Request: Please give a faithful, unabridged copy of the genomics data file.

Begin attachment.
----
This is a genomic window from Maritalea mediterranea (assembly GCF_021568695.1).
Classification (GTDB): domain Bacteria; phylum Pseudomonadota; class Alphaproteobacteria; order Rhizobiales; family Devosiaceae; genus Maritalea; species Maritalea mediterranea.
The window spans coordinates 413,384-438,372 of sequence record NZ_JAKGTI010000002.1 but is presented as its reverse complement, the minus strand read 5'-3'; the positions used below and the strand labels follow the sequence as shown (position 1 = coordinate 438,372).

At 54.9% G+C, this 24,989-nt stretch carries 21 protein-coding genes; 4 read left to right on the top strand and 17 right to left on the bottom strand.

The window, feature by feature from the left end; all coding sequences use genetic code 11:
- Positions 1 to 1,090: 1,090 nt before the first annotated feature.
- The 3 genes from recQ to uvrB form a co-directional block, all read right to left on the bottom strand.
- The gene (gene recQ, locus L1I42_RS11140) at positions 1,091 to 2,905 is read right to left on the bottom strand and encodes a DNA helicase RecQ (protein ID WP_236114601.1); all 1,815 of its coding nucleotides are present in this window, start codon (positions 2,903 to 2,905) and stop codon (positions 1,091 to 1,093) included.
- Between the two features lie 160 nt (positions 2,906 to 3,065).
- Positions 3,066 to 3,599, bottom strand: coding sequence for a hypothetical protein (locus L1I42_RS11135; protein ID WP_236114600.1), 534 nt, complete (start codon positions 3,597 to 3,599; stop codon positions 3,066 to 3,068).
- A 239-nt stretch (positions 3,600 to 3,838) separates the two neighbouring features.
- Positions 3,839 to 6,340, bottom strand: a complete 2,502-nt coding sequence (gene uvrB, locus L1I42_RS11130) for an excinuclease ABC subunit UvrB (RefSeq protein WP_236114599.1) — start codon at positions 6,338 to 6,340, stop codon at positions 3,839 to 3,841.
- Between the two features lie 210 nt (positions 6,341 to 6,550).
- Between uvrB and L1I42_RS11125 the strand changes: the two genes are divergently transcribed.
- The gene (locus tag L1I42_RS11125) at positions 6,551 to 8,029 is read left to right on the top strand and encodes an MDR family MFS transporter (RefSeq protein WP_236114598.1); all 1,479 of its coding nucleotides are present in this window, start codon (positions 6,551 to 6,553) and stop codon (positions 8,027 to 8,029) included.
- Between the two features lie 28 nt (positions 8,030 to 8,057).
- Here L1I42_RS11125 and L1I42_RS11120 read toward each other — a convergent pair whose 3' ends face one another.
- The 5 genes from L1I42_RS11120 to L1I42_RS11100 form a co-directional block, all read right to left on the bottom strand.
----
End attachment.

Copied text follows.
This is a genomic window from Maritalea mediterranea (assembly GCF_021568695.1).
Classification (GTDB): domain Bacteria; phylum Pseudomonadota; class Alphaproteobacteria; order Rhizobiales; family Devosiaceae; genus Maritalea; species Maritalea mediterranea.
The window spans coordinates 413,384-438,372 of sequence record NZ_JAKGTI010000002.1 but is presented as its reverse complement, the minus strand read 5'-3'; the positions used below and the strand labels follow the sequence as shown (position 1 = coordinate 438,372).

At 54.9% G+C, this 24,989-nt stretch carries 21 protein-coding genes; 4 read left to right on the top strand and 17 right to left on the bottom strand.

The window, feature by feature from the left end; all coding sequences use genetic code 11:
- Positions 1 to 1,090: 1,090 nt before the first annotated feature.
- The 3 genes from recQ to uvrB form a co-directional block, all read right to left on the bottom strand.
- The gene (gene recQ, locus L1I42_RS11140) at positions 1,091 to 2,905 is read right to left on the bottom strand and encodes a DNA helicase RecQ (protein ID WP_236114601.1); all 1,815 of its coding nucleotides are present in this window, start codon (positions 2,903 to 2,905) and stop codon (positions 1,091 to 1,093) included.
- Between the two features lie 160 nt (positions 2,906 to 3,065).
- Positions 3,066 to 3,599, bottom strand: coding sequence for a hypothetical protein (locus L1I42_RS11135; protein ID WP_236114600.1), 534 nt, complete (start codon positions 3,597 to 3,599; stop codon positions 3,066 to 3,068).
- A 239-nt stretch (positions 3,600 to 3,838) separates the two neighbouring features.
- Positions 3,839 to 6,340, bottom strand: a complete 2,502-nt coding sequence (gene uvrB, locus L1I42_RS11130) for an excinuclease ABC subunit UvrB (RefSeq protein WP_236114599.1) — start codon at positions 6,338 to 6,340, stop codon at positions 3,839 to 3,841.
- Between the two features lie 210 nt (positions 6,341 to 6,550).
- Between uvrB and L1I42_RS11125 the strand changes: the two genes are divergently transcribed.
- The gene (locus tag L1I42_RS11125) at positions 6,551 to 8,029 is read left to right on the top strand and encodes an MDR family MFS transporter (RefSeq protein WP_236114598.1); all 1,479 of its coding nucleotides are present in this window, start codon (positions 6,551 to 6,553) and stop codon (positions 8,027 to 8,029) included.
- Between the two features lie 28 nt (positions 8,030 to 8,057).
- Here L1I42_RS11125 and L1I42_RS11120 read toward each other — a convergent pair whose 3' ends face one another.
- The 5 genes from L1I42_RS11120 to L1I42_RS11100 form a co-directional block, all read right to left on the bottom strand.